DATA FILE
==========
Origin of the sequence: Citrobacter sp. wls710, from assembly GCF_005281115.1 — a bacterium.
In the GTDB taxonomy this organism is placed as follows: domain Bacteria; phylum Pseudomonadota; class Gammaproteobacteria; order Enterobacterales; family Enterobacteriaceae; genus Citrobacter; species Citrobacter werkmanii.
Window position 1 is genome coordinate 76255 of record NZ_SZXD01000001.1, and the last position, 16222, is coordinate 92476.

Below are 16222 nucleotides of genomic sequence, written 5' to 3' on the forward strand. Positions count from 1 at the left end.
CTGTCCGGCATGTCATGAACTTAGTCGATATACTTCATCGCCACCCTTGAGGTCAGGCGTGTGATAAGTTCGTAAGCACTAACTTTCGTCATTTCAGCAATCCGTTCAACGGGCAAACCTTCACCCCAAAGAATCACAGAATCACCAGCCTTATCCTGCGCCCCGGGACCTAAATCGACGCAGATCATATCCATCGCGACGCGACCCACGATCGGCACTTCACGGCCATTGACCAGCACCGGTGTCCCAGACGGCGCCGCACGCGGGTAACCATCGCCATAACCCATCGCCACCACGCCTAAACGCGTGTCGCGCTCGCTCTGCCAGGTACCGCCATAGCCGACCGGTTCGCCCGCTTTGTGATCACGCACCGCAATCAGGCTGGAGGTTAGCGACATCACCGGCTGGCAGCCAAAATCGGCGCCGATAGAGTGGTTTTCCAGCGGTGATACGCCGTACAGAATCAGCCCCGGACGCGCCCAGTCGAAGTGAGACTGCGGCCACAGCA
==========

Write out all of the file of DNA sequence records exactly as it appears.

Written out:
Origin of the sequence: Citrobacter sp. wls710, from assembly GCF_005281115.1 — a bacterium.
In the GTDB taxonomy this organism is placed as follows: domain Bacteria; phylum Pseudomonadota; class Gammaproteobacteria; order Enterobacterales; family Enterobacteriaceae; genus Citrobacter; species Citrobacter werkmanii.
Window position 1 is genome coordinate 76255 of record NZ_SZXD01000001.1, and the last position, 16222, is coordinate 92476.

Below are 16222 nucleotides of genomic sequence, written 5' to 3' on the forward strand. Positions count from 1 at the left end.
CTGTCCGGCATGTCATGAACTTAGTCGATATACTTCATCGCCACCCTTGAGGTCAGGCGTGTGATAAGTTCGTAAGCACTAACTTTCGTCATTTCAGCAATCCGTTCAACGGGCAAACCTTCACCCCAAAGAATCACAGAATCACCAGCCTTATCCTGCGCCCCGGGACCTAAATCGACGCAGATCATATCCATCGCGACGCGACCCACGATCGGCACTTCACGGCCATTGACCAGCACCGGTGTCCCAGACGGCGCCGCACGCGGGTAACCATCGCCATAACCCATCGCCACCACGCCTAAACGCGTGTCGCGCTCGCTCTGCCAGGTACCGCCATAGCCGACCGGTTCGCCCGCTTTGTGATCACGCACCGCAATCAGGCTGGAGGTTAGCGACATCACCGGCTGGCAGCCAAAATCGGCGCCGATAGAGTGGTTTTCCAGCGGTGATACGCCGTACAGAATCAGCCCCGGACGCGCCCAGTCGAAGTGAGACTGCGGCCACAGCA